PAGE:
BMA aims to lay claim to our water
By Carolyn B. Edwards BCC Staff Writer
Aargh! Bandera County mateys! The pirate ship BMA appears to be loading its cannon to take a shot at claiming control over our water!
At a recent board meeting of the BMA (Bexar Medina Atascosa Counties Water Control and Improvement District), the directors voted to pay for two studies that appear to be the first steps in an apparent attempt to lay a legal claim to Bandera County's water.
According to an article by William Hoover that ran in last week's Hondo Anvil Herald, the BMA board "approved entering into a $9,500 contract with GLS Solutions to complete a study of all legal and illegal water wells around Medina Lake and the wells' contribution to dwindling lake levels."
Adding another pound of shot to their weaponry, the board "approved a $9,500 contract with URS Engineering to complete a study of tributaries and waterways in the lake's storage basin and their effect on flows into the lake."
Due to persistent drought over the last three years, the lake level has continued to drop and was almost 81 feet below the level of the spillway as of Monday, April 15. It is only 6 percent full. Designed to hold 254,884 acre feet of water, Medina Lake currently contains only 15,347 acre feet.
In addition to the depredations of drought, BMA has released water from the lake as recently as last month to provide water for the operation of the SAWS (San Antonio Water Supply) water treatment plant downstream. Water for agricultural irrigation ran out in the fall of 2012. The lake was created in 1912 to provide irrigation water to farmers.
As if the double threat of these proposed studies is not enough, Hoover's article stated that BMA Business Manager Ed Berger added, "The URS study will determine how many tributaries in the basin have been dammed up to restrict water flow from the basin into the lake."
Word of Hoover's article spread like a controlled burn that got out of control last week, as local officials voiced concerns about our water.
County Judge Richard Evans said he called [Bandera County's] State Representative Harvey Hilderbran within minutes of reading the article. "I was pretty livid about it," said Evans. "As county judge, I worry about our best interests."
In addition to speaking with Hilderbran's chief of staff, Evans is in Austin today to meet with the state legislator as well as with State Senator Troy Fraser to share Evans' concerns about water and other local issues.
"It seems like [BMA] is trying to usurp our governmental authority, when we're not even in their jurisdiction," said Evans. Commenting on the continuing rise in the value of water and water rights, the judge quoted Mark Twain, saying, "Whiskey's for drinkin', and water's for fightin'."
Bandera County River Authority and Groundwater District (BCRAGD) is currently working with Hilderbran on passing legislation (HB 3898) to change its board election date to November to coincide with other local elections, thus saving taxpayer dollars.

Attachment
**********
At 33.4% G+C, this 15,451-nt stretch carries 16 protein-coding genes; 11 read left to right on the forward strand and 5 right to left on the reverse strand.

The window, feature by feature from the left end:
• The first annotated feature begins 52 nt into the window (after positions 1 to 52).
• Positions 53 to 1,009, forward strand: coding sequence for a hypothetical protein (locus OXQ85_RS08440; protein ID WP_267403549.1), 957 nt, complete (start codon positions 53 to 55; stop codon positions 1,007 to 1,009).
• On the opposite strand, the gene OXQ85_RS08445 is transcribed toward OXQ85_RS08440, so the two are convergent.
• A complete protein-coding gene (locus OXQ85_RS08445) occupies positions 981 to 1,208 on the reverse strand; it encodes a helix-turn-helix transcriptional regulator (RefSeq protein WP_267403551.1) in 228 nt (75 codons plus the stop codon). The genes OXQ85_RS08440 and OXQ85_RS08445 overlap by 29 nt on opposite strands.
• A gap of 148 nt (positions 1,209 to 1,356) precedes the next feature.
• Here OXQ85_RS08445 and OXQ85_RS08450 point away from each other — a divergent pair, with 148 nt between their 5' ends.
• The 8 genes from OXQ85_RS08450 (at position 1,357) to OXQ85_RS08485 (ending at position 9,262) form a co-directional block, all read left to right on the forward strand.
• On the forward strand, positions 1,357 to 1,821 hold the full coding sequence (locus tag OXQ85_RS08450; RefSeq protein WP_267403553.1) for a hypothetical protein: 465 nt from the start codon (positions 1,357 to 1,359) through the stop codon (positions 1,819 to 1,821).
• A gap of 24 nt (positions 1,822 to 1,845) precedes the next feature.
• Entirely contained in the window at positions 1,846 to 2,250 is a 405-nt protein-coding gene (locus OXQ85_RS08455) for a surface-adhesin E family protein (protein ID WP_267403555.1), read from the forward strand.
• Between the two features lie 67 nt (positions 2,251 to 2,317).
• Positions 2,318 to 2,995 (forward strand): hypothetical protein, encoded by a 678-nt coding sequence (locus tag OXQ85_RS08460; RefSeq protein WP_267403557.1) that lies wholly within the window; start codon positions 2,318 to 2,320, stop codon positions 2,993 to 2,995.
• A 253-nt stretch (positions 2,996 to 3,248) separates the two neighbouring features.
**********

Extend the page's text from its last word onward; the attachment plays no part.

When BCRAGD attempted to get a similar bill passed in 2011, BMA arranged to add amendments to the bill that would have effectively given their rules and regulations precedence over BCRAGD's rules.
BMA added wording to two sections of the proposed legislation, including the following underlined phrases:
"Sec. 8847.103. CONFLICT OF LAWS.
(b) To the extent of a conflict between the rules adopted by the district and the rules adopted by the Bexar-Medina-Atascosa Counties Water Control & Improvement District No. 1 within territory subject to the rules of both the district and the Bexar- Medina-Atascosa Counties Water Control & Improvement District No. 1, the rules of the Bexar-Medina-Atascosa Counties Water Control & Improvement District No. 1 shall prevail.
(c) The Bexar Medina-Atascosa Counties Water Control & Improvement District No. 1 shall be exempt from the rules adopted by the district."
BMA's explanation for the amendments submitted in 2011 said that "While the BMA's boundaries do not currently include territory located in Bandera County, the BMA may regulate certain activities and privileges on 'any body or stream of water, or any body of land, or any easement owned or controlled by the district' pursuant to Tex. Water Code, section 51.127(4). We don't want two water districts issuing rules that are conflicted, forcing the layman to choose which rule to obey."
There was no explanation as to why changing the date for electing the BCRAGD board of directors would cause a conflict with BMA's responsibilities.
As a consequence of BMA's meddling in 2011, BCRAGD opted to pull their election bill. During the 2013 legislative session, BCRAGD is once again attempting to get a bill passed to change the election date. As a preventative measure, BCRAGD has hired a lobbyist, Greg Ellis, to shepherd the bill through its various stages and defend it against amendments that would not be in the best interests of preserving the water rights of the citizens of Bandera County.
BCRAGD General Manager David Mauk and some members of the river authority's board were in Austin Tuesday, April 16, to attend a legislative hearing on the election bill.
Regarding BMA's sudden move to "study ...all legal and illegal water wells around Medina Lake," one board member advised that "BMA has absolutely no authority over groundwater in Bandera County."
Writer's note: For the full Hondo Anvil Herald article, "BMA Approves Study".